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Information about ERISA

 

 

Intro to ERISA

The Employee Retirement Income Security Act of 1974 or better known as ERISA is a federal law that sets standards for retirement and health benefits plans in the private industry sector. So this excludes churches and government based jobs. ERISA was enacted in response to abuses of retirement benefits by private-sector employees, to protect such employees against the loss of promised benefits.

ERISA doesn’t require the employer to establish a plan, only to those who establish plans must meet certain minimum criteria. This includes any “employee benefit plan” such as retirement benefits, welfare benefit plans including; medical, accident, disability, death, unemployment, vacation, apprenticeships, training programs, day care, scholarship funds, prepaid legal services and other benefits offered. Under ERISA you must permit employees to participate in a plan if they are 21 or older and have at least on year of service under their belt. 

Most of ERISA deals with pension plans, ERISA requires employers who provide pensions or welfare benefit plans to comply with its requirements in regards to: who must be covered, how long a person has to work to be entitled to a pension and how much must be set aside each year to pay future pensions.

There are three main compliance components to ERISA:

  1. Reporting: All Employers have to submit certain reports to the IRS every year and comply with all U.S Department of Labor requests
  2. Disclosure: Employers have to advise all employees of certain facts regarding their benefits packages
  3. Paying Claims: Benefit plans must clearly state out the procedures for processing and paying of all claims- Employers must care for their employee benefits as they would their own assets

HISTORY of ERISA

The history behind the Employee Retirement Income Security Act of 1974 took many years and several different events before it was established. The first employer sponsored pension plans to be established in the United States happened in the late 19th century in the height of the railroad industry. During that time, pensions were regarded as a gift of recognition of years of service, not as a form of compensation protected by law, as it is now. These pension benefits were at the discretion of the employers, often times they were paid out of their annual revenues and could be reduced or terminated if the company became unprofitable or went out of business giving no security to railway workers.

During the 1940’s with WWII, pensions and deferred compensations were exempt from the wartime wage controls. Employers who were unable to offer higher wages due to these controls could increase their workers compensations by offering higher pensions or new benefits to their employees.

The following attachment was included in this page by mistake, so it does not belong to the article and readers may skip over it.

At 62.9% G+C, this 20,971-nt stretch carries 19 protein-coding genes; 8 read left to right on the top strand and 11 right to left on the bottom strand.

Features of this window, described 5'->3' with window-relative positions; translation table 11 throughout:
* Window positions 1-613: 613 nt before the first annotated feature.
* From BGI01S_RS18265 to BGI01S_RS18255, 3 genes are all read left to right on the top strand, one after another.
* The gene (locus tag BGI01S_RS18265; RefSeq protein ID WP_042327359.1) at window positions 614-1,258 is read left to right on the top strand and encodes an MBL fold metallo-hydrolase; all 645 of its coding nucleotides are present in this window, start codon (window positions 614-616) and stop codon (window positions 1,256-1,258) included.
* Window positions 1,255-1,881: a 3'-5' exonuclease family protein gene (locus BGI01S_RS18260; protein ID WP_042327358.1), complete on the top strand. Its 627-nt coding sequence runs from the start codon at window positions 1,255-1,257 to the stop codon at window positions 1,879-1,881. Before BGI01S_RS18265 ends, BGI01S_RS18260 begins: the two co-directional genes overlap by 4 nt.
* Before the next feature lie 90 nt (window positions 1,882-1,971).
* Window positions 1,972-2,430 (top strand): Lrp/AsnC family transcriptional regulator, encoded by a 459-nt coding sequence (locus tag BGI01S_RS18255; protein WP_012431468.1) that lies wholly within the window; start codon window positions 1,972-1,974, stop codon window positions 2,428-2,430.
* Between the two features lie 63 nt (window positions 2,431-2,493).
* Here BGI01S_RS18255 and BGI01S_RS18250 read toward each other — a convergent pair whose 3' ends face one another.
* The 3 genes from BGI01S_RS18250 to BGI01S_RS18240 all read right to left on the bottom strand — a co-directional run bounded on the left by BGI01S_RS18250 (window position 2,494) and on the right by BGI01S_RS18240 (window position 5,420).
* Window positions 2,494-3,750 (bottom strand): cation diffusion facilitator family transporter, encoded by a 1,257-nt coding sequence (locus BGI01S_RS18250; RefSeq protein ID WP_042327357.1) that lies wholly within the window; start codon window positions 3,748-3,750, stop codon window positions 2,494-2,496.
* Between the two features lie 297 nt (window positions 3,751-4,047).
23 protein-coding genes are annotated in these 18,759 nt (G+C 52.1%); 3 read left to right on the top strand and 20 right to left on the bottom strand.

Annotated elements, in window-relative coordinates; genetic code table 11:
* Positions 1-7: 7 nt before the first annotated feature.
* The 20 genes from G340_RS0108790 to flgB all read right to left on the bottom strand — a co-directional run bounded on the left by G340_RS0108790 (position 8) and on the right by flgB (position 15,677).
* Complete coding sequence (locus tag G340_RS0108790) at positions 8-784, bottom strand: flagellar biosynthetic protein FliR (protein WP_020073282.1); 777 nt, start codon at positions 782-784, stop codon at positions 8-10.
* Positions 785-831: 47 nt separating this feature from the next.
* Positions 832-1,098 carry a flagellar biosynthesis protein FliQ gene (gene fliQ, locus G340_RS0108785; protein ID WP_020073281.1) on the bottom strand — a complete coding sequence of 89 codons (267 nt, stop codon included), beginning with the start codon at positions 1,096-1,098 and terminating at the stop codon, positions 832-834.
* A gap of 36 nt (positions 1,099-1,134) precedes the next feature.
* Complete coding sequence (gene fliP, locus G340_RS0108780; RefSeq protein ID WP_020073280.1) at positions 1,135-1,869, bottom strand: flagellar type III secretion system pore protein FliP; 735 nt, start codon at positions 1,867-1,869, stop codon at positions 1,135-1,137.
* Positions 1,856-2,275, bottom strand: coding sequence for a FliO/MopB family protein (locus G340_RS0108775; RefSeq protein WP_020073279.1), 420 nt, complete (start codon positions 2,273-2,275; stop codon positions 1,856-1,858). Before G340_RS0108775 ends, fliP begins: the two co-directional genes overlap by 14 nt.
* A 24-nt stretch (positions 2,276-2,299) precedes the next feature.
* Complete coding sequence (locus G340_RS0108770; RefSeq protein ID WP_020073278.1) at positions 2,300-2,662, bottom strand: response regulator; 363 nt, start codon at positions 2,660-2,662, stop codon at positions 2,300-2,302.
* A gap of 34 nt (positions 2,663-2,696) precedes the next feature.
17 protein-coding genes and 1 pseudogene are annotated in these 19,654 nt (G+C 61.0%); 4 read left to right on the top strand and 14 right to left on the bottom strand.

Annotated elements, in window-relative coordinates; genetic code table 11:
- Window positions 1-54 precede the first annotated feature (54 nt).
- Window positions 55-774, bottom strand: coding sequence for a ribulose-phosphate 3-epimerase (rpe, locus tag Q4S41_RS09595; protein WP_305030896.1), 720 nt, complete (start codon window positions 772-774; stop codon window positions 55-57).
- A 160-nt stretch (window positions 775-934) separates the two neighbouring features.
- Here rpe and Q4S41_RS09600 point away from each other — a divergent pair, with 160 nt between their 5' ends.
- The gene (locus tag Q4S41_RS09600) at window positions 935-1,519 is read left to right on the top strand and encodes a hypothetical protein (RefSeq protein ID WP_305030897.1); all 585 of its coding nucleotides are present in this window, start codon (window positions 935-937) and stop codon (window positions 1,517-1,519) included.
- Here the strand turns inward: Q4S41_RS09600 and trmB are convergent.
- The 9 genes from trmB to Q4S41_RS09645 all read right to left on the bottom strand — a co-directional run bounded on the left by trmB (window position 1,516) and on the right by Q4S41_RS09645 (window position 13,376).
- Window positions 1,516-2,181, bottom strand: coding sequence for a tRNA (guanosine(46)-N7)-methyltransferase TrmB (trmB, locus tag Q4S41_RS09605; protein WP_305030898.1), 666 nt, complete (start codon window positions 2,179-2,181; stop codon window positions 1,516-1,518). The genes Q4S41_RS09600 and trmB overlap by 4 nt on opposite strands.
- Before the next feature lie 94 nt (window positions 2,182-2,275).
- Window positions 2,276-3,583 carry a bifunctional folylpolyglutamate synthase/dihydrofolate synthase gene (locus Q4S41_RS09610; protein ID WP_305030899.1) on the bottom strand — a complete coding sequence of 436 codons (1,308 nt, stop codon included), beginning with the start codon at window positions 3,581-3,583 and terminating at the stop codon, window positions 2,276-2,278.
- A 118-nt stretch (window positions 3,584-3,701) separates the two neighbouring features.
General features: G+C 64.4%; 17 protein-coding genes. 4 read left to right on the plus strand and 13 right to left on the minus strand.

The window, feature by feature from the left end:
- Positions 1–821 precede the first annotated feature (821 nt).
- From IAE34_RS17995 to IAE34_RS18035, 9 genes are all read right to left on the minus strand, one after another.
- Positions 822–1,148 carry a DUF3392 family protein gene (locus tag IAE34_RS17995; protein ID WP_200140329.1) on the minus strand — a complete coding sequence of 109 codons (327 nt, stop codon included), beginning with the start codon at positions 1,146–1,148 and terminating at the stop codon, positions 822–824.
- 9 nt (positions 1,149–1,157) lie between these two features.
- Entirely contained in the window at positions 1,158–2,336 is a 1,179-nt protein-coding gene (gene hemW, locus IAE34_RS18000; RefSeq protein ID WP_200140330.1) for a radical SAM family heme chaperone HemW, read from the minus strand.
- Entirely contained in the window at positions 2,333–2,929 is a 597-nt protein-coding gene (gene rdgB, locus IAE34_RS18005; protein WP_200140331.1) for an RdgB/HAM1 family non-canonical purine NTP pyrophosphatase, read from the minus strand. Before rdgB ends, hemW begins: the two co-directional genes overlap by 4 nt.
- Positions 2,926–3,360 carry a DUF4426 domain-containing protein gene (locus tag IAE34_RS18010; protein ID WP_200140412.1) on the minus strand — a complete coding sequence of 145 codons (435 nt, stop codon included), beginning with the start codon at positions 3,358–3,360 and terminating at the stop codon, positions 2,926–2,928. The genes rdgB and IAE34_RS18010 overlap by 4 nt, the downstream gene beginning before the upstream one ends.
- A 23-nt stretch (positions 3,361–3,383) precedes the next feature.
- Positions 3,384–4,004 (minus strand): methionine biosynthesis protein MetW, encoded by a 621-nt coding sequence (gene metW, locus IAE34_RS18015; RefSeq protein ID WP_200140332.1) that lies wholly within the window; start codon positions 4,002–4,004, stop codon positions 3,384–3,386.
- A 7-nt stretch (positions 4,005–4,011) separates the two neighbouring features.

In the 1950’s and 60’s private pension plans grew, but unfortunately so did the number of instances in which employers and unions tried to use these assets for purposes other than paying benefits to the retired workers and their dependents. In 1958 Congress passed The Welfare and Pension Plans Disclosure Act to ensure the funds of the worker’s pensions would not be misused. Unfortunately, for Congress this didn’t quite help employers, especially after the Studebaker automobile company terminated its underfunded pension plan in 1963. Leaving thousands of workers and retirees without their hard earned pensions they were promised. So Congress began considering another legislation to ensure the security of pension benefits throughout the private sector so this wouldn’t happen again.

On Labor Day, September 2, 1974, the Employee Retirement Income Security Act was signed into law by President Gerald Ford. Throughout the years ERISA has been amended to continue to provide; greater protection to heirs and spouses of pension plan participants, improve pension funding practices and alter the limits on tax-deductible pension plans. ERISA continues to protect the benefits of employees in most private sector pension plans by requiring companies with defined pension plans to continue to fully fund the benefits employee participants have earned.

Steps to Qualify for ERISA

Before you file for a claim for ERISA be sure to go over your summary plan description/ benefits package with your Human Resources department. Your summary plan description is a detailed overview of how your plan works, what benefits are provided and how to file a claim to receive your benefits. It also goes over your responsibilities and rights under ERISA and your individual plan. You must make sure you meet the plan’s requirements and procedure before filing a claim, sometimes these procedures are in another handout so review them carefully. The summary plan has information containing where to file, what to file and who to contact. Also be aware plans cannot charge for any filing fees or other costs for filing claims and appeals.

If you are unable to find the claims procedure booklet write your plan administrator or human resource department, keep a copy of the letter for your records. Continue to keep all important document copies, including the original claim for your files.
There are several types of claims, all health and disability claims have to be decided within a specific time limit depending on the type of claim filed, so pay particular attention to the details and times when filing.

There are five different types of claims:

  1. Group Health Claims: are divided into three types: urgent care, pre-service and post service claims, the type of claim determines how quickly a decision will be made
  2. Urgent Care Claims: are a special kind of pre-service claim that requires quicker action to be made because your health would be threatened if the plan took the normal required time to decide a pre-service claim. If your physician has knowledge of your medical condition can tell the plan that a pre-service claim is urgent, the plan must treat it as such